It’s possible (though it would be nice to hear it explained) that after centuries of oppression and disregard by the settlers who took over the region and nearly wiped out the original residents, either actively through assault and forced integration or passively through disease and shortages created by poor care of the land, the remaining Native Americans chose to intermarry and merge their distinct traditions rather than witness their cultures disappearing one by one. Given the large cultural melting pots we’ve seen elsewhere in Star Trek’s future, it makes sense that Chakotay might have been raised with both Lakota beliefs about the medicine wheel and Zapotec traditions concerning animal guides. But we don’t get even that much specificity, just the implication that all Native Americans talk to animals and believe in the same afterlife. And, like Chakotay, our initial reaction to this is meant to be scorn. We’re told that Chakotay had no use for his own people’s traditions or values until his father’s death – not, it seems, because his father was overbearing or cruel to him like Spock’s, Riker’s, Paris’s, et al, but because he didn’t enjoy being dragged on field trips through rainforests or being told how much he owed to his ancestors. He had to feel such guilt over his father’s murder at the hands of the Cardassians that he not only rejected the Federation for allowing it to happen, but his own initial skepticism. And if he remains doubtful, as he tells Janeway, then why has he encouraged her to contact her animal guide and taught Torres about his medicine wheel? The writers are trying to have it both ways – to make Chakotay representative of some vague surviving Native American culture without having to explore the value of any given set of Native American beliefs. Kolopak calls him contrary, yet Chakotay comes off as reactive rather than active, relieved to have an excuse to follow Starfleet regulations again, preferring the indulgences of 24th century living to the traditions of the Rubber Tree People (the Olmecs? or is it just a similar name?).

How odd that in an episode focused on Chakotay, there’s more character development for the Doctor in the comic side story in which he programs himself to become ill after Kes accuses him of insensitivity to his patients. Yet again, Kes comes across as the most emotionally mature person on the ship despite her youth and inexperience. Perhaps Chakotay should try talking to her instead of to animals, because although we learn many things Chakotay does not believe, we still aren’t sure of the things he does. This “peaceful man from a peaceful people” fought in the Maquis to avenge his father. We’ve been told of his Maquis fellows that Paris was a private mercenary, Tuvok was a Starfleet spy, Seska was a Cardassian spy, and Torres was a Federation malcontent, so it’s rather disturbing to learn that even the leader of the group had no deep commitment to the Maquis cause after the Federation bartered away the home in which he had no interest in living. It suggests that most affiliation with the Maquis is based not on principle but personal interest – vengeance or bitterness or frustration – which in turn suggests that Starfleet and the Federation are in the right to consider them enemies. We’ve seen more ideologically committed Bajorans in the Maquis, like Ro and Gerron, than we’ve seen DMZ settlers. Maybe deep down Chakotay has concluded that the Federation was right – that going to war over a comparatively small number of colonists wasn’t worth risking millions of lives, which would explain why it has been so easy for him to return to Starfleet – but it’s hard not to miss the more conflicted, more aggressive character from “Parallax.” Chakotay’s finest moments of conflict in “Tattoo” are also the scenes of greatest intimacy, in which he tells Janeway about his family conflicts and struggle with the beliefs that he previously presented to her as powerful and personally defining. As usual, they stand a little too close and touch a little too often for work colleagues, and her encouragement more than his belief becomes the reason he pursues the link between his father’s spirituality and the strange symbol on the alien planet. Yet again, it appears that Janeway’s cause is Chakotay’s cause.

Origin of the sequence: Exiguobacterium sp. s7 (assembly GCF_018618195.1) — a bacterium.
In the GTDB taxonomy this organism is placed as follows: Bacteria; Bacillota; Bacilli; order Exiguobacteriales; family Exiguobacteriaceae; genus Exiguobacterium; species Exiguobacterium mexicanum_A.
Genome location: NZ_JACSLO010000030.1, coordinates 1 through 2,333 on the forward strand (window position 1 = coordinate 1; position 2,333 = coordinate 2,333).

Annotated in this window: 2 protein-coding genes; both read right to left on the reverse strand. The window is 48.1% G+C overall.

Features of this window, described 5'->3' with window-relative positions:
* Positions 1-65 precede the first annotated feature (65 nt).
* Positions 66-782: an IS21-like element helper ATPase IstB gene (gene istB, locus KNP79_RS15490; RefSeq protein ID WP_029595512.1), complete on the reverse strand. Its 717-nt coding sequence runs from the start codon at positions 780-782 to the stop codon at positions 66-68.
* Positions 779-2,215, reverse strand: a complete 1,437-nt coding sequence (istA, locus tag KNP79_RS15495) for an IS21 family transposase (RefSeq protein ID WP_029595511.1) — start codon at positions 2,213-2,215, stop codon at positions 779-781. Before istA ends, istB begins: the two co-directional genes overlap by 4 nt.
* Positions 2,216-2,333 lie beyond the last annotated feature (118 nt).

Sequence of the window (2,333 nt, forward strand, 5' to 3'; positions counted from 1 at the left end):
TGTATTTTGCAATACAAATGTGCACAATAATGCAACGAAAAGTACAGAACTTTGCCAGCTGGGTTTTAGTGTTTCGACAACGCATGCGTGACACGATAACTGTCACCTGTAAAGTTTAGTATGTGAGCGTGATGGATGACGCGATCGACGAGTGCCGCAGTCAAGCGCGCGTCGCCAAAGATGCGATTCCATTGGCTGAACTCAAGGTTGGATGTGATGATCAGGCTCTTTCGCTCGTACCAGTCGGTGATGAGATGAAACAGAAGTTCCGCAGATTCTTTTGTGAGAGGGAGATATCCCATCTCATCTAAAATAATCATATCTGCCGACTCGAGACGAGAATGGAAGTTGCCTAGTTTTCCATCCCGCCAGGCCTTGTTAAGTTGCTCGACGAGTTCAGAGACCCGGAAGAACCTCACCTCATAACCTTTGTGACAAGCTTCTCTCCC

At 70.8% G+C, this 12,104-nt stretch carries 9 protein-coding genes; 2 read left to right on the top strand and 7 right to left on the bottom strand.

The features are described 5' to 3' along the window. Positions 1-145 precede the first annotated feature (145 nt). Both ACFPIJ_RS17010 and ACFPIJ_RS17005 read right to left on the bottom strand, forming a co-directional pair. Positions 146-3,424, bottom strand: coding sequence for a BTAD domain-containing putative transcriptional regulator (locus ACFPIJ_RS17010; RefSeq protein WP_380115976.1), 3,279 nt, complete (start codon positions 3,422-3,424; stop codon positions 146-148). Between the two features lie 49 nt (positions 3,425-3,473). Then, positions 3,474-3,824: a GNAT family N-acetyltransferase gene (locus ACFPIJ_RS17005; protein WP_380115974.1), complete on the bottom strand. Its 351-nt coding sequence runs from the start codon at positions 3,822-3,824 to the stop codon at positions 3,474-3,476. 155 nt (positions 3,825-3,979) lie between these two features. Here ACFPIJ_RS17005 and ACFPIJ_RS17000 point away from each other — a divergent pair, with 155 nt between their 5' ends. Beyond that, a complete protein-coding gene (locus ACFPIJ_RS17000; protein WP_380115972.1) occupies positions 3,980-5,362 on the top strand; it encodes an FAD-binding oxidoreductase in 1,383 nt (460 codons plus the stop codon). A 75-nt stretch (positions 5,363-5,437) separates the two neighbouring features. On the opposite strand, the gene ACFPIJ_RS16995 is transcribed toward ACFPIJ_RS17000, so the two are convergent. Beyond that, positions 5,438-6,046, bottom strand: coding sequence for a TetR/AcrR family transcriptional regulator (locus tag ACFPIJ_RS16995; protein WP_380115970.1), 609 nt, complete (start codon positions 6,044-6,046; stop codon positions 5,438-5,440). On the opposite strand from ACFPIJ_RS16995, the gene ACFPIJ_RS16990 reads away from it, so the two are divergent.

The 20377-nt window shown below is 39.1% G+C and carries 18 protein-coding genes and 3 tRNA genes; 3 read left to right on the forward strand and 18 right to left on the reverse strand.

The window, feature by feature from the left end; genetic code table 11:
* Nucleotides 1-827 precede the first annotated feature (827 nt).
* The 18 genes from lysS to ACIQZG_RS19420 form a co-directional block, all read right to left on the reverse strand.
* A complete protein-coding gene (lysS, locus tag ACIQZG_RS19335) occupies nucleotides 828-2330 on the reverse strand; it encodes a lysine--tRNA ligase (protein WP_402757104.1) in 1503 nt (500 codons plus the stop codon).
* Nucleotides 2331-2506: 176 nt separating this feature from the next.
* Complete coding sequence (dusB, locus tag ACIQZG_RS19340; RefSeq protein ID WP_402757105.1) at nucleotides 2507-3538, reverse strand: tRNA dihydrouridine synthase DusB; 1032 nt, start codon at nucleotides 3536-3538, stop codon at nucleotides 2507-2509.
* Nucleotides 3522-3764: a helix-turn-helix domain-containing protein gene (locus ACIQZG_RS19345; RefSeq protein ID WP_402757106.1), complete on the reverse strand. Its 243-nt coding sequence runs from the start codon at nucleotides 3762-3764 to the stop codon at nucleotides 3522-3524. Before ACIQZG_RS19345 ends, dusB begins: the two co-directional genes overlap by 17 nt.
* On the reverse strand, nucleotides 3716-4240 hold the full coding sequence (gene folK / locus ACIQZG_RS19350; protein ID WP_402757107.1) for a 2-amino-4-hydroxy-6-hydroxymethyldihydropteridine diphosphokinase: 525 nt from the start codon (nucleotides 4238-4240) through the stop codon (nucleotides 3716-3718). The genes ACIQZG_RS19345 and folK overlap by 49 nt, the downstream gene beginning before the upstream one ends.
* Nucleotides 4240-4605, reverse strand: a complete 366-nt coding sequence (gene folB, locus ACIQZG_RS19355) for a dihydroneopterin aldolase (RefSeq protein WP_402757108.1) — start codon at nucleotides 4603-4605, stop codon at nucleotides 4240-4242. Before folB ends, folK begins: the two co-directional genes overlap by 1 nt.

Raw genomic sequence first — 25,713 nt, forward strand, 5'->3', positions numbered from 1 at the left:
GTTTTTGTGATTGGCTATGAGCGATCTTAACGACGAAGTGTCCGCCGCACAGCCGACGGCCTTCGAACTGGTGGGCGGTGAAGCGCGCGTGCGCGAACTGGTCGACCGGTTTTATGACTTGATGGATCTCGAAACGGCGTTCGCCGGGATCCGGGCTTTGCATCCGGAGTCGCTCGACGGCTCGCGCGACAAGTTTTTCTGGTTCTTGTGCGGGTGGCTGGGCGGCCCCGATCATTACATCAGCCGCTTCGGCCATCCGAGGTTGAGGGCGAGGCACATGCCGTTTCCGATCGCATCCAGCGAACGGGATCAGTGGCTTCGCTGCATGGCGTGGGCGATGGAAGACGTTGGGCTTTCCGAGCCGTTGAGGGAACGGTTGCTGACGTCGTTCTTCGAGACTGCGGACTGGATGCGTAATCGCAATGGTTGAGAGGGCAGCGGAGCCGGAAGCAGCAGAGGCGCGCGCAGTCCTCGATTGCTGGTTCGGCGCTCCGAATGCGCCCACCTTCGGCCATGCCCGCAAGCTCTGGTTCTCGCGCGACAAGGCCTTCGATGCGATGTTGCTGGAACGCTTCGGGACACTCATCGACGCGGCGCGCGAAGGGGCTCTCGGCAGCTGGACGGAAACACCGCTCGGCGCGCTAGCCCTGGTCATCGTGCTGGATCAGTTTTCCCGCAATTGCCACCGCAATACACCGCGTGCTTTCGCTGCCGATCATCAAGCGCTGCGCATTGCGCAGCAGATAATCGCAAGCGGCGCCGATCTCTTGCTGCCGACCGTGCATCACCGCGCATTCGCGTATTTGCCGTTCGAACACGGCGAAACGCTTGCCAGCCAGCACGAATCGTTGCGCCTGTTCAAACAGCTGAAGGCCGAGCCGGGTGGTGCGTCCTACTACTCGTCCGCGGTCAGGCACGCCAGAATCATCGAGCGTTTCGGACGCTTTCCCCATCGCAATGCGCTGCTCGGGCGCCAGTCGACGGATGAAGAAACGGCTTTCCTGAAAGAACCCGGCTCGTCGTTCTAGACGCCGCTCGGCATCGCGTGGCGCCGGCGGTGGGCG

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8 thoughts on “Retro Review: Tattoo

  1. I can’t even be bothered to must up much more than saying “dreadful”.nnOkay I will… “truly dreadful”. A dire episode.

  2. Thanks for the review. Chakotay was the most glaring example of an underutilized and dramatically squandered character in all of Trek…until Captain Archer. I really like both actors and both characters, but they were badly mishandled. Another two examples are the wastes they made of Gul Dukat and Q, but each of them had many classic tales before they were misused. There’s no excuse for neglecting them, week after week, for years. Too bad this wasn’t a good ep.

  3. And yet, it got an award from a First Nations group. Make of that what you will.

  4. I’m glad someone found it culturally relevant or sensitive, somehow. Star Trek has always been a deeply mixed bag of social consciousness. Feminists appreciated how Uhura was on the bridge crew, and contributing to the male-run leadership, so they looked past her demeaning uniform, perfunctory dialogue, and all around cringe-worthy similarity to a traditional secretary. I’m very happy to have people see these clumsy attempts at IDIC as uplifting and progressive, but we shouldn’t kid ourselves, or fail to see that Star Trek must aspire to be better than it is.

  5. May I as what you were doing watching TOS in the first place, knowing what ’60’s TV was like? At least this episode (and ‘How Sharper Than A Serpent’s Tooth’ from TAS) did acknowledge First Nations customs and tradition, even if it was in a flawed way like this.

  6. I also always liked the notion set up near the end of TNG that some native Americans decided to find a planet of their own. It seemed fitting that a people who lost so much land would end up with an abundance of it to live on. Never heard any natives remark on whether they found it insulting or not, but I liked it. Of course they were clearly on the front lines of some Cardassian cruelty and Maquis uprising, so it wasn’t a total win…